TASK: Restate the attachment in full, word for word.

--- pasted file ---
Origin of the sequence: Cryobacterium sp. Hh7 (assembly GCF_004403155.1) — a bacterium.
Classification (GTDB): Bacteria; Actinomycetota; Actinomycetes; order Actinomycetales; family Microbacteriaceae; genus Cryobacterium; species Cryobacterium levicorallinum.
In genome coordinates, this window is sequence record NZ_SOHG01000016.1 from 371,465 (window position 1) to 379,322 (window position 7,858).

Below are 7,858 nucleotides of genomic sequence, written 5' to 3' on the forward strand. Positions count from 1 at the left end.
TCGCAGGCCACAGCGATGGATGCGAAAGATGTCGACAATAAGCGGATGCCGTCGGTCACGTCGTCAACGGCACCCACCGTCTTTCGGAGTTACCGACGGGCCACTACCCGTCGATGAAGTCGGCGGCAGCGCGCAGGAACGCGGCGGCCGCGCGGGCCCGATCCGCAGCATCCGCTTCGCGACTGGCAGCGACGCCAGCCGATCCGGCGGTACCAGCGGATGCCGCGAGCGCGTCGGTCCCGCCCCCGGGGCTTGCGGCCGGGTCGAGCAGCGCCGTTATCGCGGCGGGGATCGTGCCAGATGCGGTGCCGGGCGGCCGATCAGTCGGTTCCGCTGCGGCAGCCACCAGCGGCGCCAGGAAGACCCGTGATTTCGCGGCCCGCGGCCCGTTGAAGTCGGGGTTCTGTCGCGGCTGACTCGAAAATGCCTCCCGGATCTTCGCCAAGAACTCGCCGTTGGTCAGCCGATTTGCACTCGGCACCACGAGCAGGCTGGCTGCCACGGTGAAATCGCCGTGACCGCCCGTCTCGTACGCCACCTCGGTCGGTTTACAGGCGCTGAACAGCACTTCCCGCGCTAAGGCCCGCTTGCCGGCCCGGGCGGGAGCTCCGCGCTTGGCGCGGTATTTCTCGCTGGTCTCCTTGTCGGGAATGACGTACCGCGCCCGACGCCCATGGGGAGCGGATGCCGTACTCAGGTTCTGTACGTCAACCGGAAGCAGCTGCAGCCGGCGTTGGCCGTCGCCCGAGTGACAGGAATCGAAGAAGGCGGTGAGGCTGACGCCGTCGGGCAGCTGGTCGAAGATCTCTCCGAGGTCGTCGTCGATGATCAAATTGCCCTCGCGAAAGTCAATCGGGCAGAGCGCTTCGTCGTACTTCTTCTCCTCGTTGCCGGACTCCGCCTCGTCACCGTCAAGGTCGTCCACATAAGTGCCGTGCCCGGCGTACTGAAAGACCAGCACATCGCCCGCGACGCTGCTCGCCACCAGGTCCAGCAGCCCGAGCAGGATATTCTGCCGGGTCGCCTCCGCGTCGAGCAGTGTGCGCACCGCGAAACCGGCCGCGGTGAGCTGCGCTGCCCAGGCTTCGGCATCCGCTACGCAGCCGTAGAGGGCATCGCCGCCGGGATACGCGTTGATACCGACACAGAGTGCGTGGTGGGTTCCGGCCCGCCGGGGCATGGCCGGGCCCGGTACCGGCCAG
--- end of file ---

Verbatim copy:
Origin of the sequence: Cryobacterium sp. Hh7 (assembly GCF_004403155.1) — a bacterium.
Classification (GTDB): Bacteria; Actinomycetota; Actinomycetes; order Actinomycetales; family Microbacteriaceae; genus Cryobacterium; species Cryobacterium levicorallinum.
In genome coordinates, this window is sequence record NZ_SOHG01000016.1 from 371,465 (window position 1) to 379,322 (window position 7,858).

Below are 7,858 nucleotides of genomic sequence, written 5' to 3' on the forward strand. Positions count from 1 at the left end.
TCGCAGGCCACAGCGATGGATGCGAAAGATGTCGACAATAAGCGGATGCCGTCGGTCACGTCGTCAACGGCACCCACCGTCTTTCGGAGTTACCGACGGGCCACTACCCGTCGATGAAGTCGGCGGCAGCGCGCAGGAACGCGGCGGCCGCGCGGGCCCGATCCGCAGCATCCGCTTCGCGACTGGCAGCGACGCCAGCCGATCCGGCGGTACCAGCGGATGCCGCGAGCGCGTCGGTCCCGCCCCCGGGGCTTGCGGCCGGGTCGAGCAGCGCCGTTATCGCGGCGGGGATCGTGCCAGATGCGGTGCCGGGCGGCCGATCAGTCGGTTCCGCTGCGGCAGCCACCAGCGGCGCCAGGAAGACCCGTGATTTCGCGGCCCGCGGCCCGTTGAAGTCGGGGTTCTGTCGCGGCTGACTCGAAAATGCCTCCCGGATCTTCGCCAAGAACTCGCCGTTGGTCAGCCGATTTGCACTCGGCACCACGAGCAGGCTGGCTGCCACGGTGAAATCGCCGTGACCGCCCGTCTCGTACGCCACCTCGGTCGGTTTACAGGCGCTGAACAGCACTTCCCGCGCTAAGGCCCGCTTGCCGGCCCGGGCGGGAGCTCCGCGCTTGGCGCGGTATTTCTCGCTGGTCTCCTTGTCGGGAATGACGTACCGCGCCCGACGCCCATGGGGAGCGGATGCCGTACTCAGGTTCTGTACGTCAACCGGAAGCAGCTGCAGCCGGCGTTGGCCGTCGCCCGAGTGACAGGAATCGAAGAAGGCGGTGAGGCTGACGCCGTCGGGCAGCTGGTCGAAGATCTCTCCGAGGTCGTCGTCGATGATCAAATTGCCCTCGCGAAAGTCAATCGGGCAGAGCGCTTCGTCGTACTTCTTCTCCTCGTTGCCGGACTCCGCCTCGTCACCGTCAAGGTCGTCCACATAAGTGCCGTGCCCGGCGTACTGAAAGACCAGCACATCGCCCGCGACGCTGCTCGCCACCAGGTCCAGCAGCCCGAGCAGGATATTCTGCCGGGTCGCCTCCGCGTCGAGCAGTGTGCGCACCGCGAAACCGGCCGCGGTGAGCTGCGCTGCCCAGGCTTCGGCATCCGCTACGCAGCCGTAGAGGGCATCGCCGCCGGGATACGCGTTGATACCGACACAGAGTGCGTGGTGGGTTCCGGCCCGCCGGGGCATGGCCGGGCCCGGTACCGGCCAG